Has there been a personal favourite expedition to date?  

It’s hard to pick, but I have to say that Kenya and Antarctica were two of my favourite expeditions.

In Kenya we witnessed incredibly stunning landscapes and ever-changing sceneries, from dry deserts and rocky volcanic terrain, to lush green forests and meadows as we climbed higher in altitude to 2,550 metres above sea level. Travelling with a full safari train, made up of twenty-eight transport camels loaded with our tents and supplies, our team walked side by side with an armed Samburu escort composed of proud local warriors, trackers and rangers.

Climbing mountains that had never been climbed by anyone before in the coldest, windiest and most remote continent on earth, Antarctica was a dream come true for me. There is no destination quite as stimulating as Antarctica, a place where man has never permanently inhabited.

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 Accessible only during its warmest months, from November to March, it has no metropolis or village to speak of, no habitat except perhaps the odd expedition shed or research station; just massive, desolate, glacial emptiness and bone chilling temperatures that can range anywhere from -10°C to -80°C during the colder months. 

It is also a powerful symbol of the environmental conservation struggle because it is fighting for its own survival. In fact, Antarctica, the world’s largest desert, which is 98% covered in ice is melting at an alarming rate. Today, scientists project that the long-term result of this melt will raise global sea levels to levels that could be devastating for our planet.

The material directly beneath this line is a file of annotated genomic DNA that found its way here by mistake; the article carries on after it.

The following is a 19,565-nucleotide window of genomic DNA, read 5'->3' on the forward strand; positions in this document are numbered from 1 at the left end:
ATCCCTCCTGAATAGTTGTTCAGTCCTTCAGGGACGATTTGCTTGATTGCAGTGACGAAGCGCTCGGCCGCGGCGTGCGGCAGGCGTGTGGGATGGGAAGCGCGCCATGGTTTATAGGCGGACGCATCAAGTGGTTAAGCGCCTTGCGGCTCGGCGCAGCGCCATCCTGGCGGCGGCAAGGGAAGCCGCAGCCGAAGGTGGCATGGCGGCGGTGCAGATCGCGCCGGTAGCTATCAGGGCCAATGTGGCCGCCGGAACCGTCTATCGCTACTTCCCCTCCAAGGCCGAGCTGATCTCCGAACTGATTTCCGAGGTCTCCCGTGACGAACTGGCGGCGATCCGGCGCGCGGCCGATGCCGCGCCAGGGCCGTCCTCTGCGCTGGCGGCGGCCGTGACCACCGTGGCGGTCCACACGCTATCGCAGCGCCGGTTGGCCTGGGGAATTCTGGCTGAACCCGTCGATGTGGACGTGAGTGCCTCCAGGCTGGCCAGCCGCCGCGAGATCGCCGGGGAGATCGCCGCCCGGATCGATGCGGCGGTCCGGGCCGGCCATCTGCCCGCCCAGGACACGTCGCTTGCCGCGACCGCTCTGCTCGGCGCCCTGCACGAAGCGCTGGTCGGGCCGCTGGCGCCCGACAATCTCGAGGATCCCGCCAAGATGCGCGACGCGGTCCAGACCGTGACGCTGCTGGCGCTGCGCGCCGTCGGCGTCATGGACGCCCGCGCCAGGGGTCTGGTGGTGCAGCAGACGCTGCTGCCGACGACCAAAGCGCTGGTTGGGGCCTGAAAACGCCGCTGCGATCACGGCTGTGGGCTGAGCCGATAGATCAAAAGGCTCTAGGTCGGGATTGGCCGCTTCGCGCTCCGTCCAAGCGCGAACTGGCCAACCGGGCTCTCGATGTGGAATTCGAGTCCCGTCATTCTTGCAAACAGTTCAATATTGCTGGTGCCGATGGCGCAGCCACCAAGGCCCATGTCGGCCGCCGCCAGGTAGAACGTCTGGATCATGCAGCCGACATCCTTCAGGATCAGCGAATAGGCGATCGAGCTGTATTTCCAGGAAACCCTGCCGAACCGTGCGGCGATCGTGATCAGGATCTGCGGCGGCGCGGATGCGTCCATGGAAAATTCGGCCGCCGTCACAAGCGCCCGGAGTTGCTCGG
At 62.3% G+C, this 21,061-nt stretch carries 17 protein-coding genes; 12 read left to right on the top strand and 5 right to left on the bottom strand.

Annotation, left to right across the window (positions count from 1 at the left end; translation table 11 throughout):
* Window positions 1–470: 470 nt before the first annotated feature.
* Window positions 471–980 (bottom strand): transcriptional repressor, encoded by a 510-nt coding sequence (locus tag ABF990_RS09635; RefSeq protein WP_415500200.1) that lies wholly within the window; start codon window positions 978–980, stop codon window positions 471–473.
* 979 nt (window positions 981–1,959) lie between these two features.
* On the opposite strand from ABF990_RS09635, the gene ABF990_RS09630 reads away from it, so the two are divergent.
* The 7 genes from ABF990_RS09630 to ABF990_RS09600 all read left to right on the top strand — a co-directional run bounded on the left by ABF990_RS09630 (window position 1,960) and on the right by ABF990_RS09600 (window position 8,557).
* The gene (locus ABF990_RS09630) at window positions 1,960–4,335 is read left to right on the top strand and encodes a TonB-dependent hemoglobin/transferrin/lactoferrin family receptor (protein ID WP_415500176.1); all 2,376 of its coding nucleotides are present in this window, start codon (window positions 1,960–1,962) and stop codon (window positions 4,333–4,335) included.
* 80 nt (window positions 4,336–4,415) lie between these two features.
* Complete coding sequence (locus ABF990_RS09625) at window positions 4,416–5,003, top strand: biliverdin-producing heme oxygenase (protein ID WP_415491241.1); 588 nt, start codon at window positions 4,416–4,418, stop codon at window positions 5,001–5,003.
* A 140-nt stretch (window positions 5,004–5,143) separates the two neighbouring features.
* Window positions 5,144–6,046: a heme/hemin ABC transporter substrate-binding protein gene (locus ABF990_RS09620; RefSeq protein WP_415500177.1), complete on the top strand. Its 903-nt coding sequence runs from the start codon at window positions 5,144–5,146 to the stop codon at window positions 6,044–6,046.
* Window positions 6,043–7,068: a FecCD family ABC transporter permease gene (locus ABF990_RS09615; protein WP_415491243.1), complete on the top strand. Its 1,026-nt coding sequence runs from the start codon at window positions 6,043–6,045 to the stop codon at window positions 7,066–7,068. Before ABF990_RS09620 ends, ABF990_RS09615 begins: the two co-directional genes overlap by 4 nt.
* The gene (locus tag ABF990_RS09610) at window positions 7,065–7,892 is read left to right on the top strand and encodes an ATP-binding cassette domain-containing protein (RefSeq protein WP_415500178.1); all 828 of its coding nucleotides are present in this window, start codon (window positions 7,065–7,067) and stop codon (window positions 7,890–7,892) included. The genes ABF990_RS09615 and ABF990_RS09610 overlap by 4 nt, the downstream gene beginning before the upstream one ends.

Who are some of the woman leaders you personally admire today?

I am inspired by women who are brave and generous. Those who aren’t afraid to dream big, but also make it a point to help others. Women who are genuinely kind, thoughtful and compassionate inspire me deeply.

I look up to women like Jacinda Ardern, Queen Rania, Michelle Obama, Angelina Jolie, and some of my own friends as well: Executive Director of AWARE Singapore, Corinna Lim; Filmmaker and Philanthropist, Frederique Bedos; Founder of Impact Investment Exchange, Durreen Shahnaz; President of Utah Valley University, Astrid Tuminez; Executive Director of Women for Women International, Brita Fernandez Schmidt and the First Self-Funded Female Astronaut, Anousheh Ansari - to name just a few. 

I also admire many of my friends, partners and teammates from Women on a Mission and HER Planet Earth, who have truly become my “tribe.” I am so grateful for their friendship, support and guidance over the years.

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For people who want to get involved and help support climate action, what are the little steps we can take to start?

I think the simplest way is to become a climate activist yourself, to join the movement and find ways to break the cycle. So this means looking at every aspect of your life, from the company you are in, the products you consume, to the local politicians in your district. Is the country you live in on track to meet the Paris Agreement targets? Is your bank investing in fossil fuel? Educate yourself, ask questions, talk about why it is important. Rally people to join the movement in your community. There is real strength in numbers!


Find out more about Her Planet Earth here. Christine is also the co-founder of Women In A Mission, an NGO which aims to support and empower women who have been subjected to violence and abuse.